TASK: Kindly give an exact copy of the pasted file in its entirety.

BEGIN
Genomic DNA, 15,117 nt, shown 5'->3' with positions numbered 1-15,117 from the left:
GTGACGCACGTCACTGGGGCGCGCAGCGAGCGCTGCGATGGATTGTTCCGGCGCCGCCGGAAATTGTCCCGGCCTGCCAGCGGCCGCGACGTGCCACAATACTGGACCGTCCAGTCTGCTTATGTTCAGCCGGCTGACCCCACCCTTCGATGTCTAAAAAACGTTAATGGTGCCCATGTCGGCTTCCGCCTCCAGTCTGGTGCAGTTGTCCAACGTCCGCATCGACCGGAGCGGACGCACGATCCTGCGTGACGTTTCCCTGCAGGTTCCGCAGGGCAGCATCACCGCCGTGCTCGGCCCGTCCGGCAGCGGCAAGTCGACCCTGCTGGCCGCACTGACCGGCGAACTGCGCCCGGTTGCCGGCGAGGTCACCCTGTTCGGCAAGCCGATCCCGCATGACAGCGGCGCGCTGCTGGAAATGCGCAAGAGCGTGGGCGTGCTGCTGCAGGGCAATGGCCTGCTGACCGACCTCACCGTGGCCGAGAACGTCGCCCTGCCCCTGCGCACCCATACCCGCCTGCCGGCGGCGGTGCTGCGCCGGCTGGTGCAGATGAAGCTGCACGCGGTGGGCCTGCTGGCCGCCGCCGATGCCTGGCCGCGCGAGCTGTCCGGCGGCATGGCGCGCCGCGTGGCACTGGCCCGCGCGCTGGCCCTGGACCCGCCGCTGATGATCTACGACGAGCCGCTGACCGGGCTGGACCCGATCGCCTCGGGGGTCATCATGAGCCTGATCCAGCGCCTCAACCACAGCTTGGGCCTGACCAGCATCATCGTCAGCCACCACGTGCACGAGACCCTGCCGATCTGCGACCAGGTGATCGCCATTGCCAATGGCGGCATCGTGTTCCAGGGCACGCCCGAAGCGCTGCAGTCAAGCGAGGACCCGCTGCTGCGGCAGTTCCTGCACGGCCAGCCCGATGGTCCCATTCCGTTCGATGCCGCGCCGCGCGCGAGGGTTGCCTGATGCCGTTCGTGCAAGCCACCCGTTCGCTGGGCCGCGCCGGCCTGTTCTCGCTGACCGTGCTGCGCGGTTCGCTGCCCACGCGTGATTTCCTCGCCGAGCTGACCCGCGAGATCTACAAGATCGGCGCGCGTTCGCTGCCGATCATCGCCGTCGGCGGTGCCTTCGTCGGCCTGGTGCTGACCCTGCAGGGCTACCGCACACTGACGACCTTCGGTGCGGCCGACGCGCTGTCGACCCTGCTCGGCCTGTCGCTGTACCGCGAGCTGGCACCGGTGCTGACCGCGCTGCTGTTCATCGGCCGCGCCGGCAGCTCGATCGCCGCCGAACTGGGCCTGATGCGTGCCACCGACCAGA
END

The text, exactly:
Genomic DNA, 15,117 nt, shown 5'->3' with positions numbered 1-15,117 from the left:
GTGACGCACGTCACTGGGGCGCGCAGCGAGCGCTGCGATGGATTGTTCCGGCGCCGCCGGAAATTGTCCCGGCCTGCCAGCGGCCGCGACGTGCCACAATACTGGACCGTCCAGTCTGCTTATGTTCAGCCGGCTGACCCCACCCTTCGATGTCTAAAAAACGTTAATGGTGCCCATGTCGGCTTCCGCCTCCAGTCTGGTGCAGTTGTCCAACGTCCGCATCGACCGGAGCGGACGCACGATCCTGCGTGACGTTTCCCTGCAGGTTCCGCAGGGCAGCATCACCGCCGTGCTCGGCCCGTCCGGCAGCGGCAAGTCGACCCTGCTGGCCGCACTGACCGGCGAACTGCGCCCGGTTGCCGGCGAGGTCACCCTGTTCGGCAAGCCGATCCCGCATGACAGCGGCGCGCTGCTGGAAATGCGCAAGAGCGTGGGCGTGCTGCTGCAGGGCAATGGCCTGCTGACCGACCTCACCGTGGCCGAGAACGTCGCCCTGCCCCTGCGCACCCATACCCGCCTGCCGGCGGCGGTGCTGCGCCGGCTGGTGCAGATGAAGCTGCACGCGGTGGGCCTGCTGGCCGCCGCCGATGCCTGGCCGCGCGAGCTGTCCGGCGGCATGGCGCGCCGCGTGGCACTGGCCCGCGCGCTGGCCCTGGACCCGCCGCTGATGATCTACGACGAGCCGCTGACCGGGCTGGACCCGATCGCCTCGGGGGTCATCATGAGCCTGATCCAGCGCCTCAACCACAGCTTGGGCCTGACCAGCATCATCGTCAGCCACCACGTGCACGAGACCCTGCCGATCTGCGACCAGGTGATCGCCATTGCCAATGGCGGCATCGTGTTCCAGGGCACGCCCGAAGCGCTGCAGTCAAGCGAGGACCCGCTGCTGCGGCAGTTCCTGCACGGCCAGCCCGATGGTCCCATTCCGTTCGATGCCGCGCCGCGCGCGAGGGTTGCCTGATGCCGTTCGTGCAAGCCACCCGTTCGCTGGGCCGCGCCGGCCTGTTCTCGCTGACCGTGCTGCGCGGTTCGCTGCCCACGCGTGATTTCCTCGCCGAGCTGACCCGCGAGATCTACAAGATCGGCGCGCGTTCGCTGCCGATCATCGCCGTCGGCGGTGCCTTCGTCGGCCTGGTGCTGACCCTGCAGGGCTACCGCACACTGACGACCTTCGGTGCGGCCGACGCGCTGTCGACCCTGCTCGGCCTGTCGCTGTACCGCGAGCTGGCACCGGTGCTGACCGCGCTGCTGTTCATCGGCCGCGCCGGCAGCTCGATCGCCGCCGAACTGGGCCTGATGCGTGCCACCGACCAGA